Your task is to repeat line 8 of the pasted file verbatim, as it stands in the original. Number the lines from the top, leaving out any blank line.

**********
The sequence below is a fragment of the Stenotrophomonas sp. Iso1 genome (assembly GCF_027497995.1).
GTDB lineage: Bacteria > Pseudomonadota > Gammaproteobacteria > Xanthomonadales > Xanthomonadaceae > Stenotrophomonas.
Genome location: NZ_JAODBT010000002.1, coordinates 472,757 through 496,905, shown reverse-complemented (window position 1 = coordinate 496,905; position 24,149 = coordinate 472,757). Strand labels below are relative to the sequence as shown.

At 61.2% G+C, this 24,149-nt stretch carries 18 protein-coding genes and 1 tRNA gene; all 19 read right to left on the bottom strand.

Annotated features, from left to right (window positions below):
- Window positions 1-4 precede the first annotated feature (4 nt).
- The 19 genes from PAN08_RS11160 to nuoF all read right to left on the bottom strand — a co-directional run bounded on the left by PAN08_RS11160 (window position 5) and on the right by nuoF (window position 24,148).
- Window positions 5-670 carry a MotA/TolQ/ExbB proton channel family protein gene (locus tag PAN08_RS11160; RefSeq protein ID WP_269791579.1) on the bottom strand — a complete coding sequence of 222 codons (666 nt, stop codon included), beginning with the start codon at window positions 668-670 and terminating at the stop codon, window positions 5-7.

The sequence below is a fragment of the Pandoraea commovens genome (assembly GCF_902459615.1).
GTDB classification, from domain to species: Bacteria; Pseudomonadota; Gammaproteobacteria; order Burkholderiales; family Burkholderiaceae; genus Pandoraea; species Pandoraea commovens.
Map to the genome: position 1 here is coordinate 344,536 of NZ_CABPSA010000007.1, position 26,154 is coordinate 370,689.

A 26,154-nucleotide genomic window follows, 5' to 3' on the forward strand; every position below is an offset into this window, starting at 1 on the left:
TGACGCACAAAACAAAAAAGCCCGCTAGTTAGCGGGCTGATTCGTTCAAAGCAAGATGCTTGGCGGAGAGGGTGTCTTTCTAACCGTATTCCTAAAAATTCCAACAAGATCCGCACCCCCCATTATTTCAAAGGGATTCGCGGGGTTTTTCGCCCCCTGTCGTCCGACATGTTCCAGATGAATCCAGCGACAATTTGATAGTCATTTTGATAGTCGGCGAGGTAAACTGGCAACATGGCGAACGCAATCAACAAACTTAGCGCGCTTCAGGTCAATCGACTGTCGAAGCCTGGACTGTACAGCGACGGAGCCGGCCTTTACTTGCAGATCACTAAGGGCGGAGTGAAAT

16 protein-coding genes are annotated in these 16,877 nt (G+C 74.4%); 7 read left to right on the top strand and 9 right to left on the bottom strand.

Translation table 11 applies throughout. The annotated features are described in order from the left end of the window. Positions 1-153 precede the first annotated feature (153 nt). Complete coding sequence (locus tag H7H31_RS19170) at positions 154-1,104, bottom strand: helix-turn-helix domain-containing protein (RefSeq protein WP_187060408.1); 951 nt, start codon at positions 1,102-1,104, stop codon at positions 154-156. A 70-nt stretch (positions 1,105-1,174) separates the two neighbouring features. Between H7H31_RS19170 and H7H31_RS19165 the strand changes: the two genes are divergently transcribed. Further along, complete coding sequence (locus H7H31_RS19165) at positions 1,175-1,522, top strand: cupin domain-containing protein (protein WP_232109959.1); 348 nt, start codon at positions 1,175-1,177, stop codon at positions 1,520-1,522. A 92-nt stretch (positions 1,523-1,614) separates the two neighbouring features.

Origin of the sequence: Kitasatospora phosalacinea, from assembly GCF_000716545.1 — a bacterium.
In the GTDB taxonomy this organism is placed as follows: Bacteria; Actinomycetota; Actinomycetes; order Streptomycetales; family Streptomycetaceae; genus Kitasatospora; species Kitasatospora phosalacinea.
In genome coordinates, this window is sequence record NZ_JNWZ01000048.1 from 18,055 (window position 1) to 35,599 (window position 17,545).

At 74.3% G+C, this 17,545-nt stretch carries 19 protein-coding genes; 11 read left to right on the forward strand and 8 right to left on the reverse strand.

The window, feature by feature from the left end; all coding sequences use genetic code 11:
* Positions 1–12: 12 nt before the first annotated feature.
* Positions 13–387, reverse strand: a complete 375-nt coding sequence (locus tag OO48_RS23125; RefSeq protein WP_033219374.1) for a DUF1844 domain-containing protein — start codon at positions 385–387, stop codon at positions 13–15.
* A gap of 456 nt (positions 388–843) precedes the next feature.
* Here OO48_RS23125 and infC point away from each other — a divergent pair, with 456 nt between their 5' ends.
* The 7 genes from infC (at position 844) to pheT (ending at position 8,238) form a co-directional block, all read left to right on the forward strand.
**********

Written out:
- Window positions 5-670 carry a MotA/TolQ/ExbB proton channel family protein gene (locus tag PAN08_RS11160; RefSeq protein ID WP_269791579.1) on the bottom strand — a complete coding sequence of 222 codons (666 nt, stop codon included), beginning with the start codon at window positions 668-670 and terminating at the stop codon, window positions 5-7.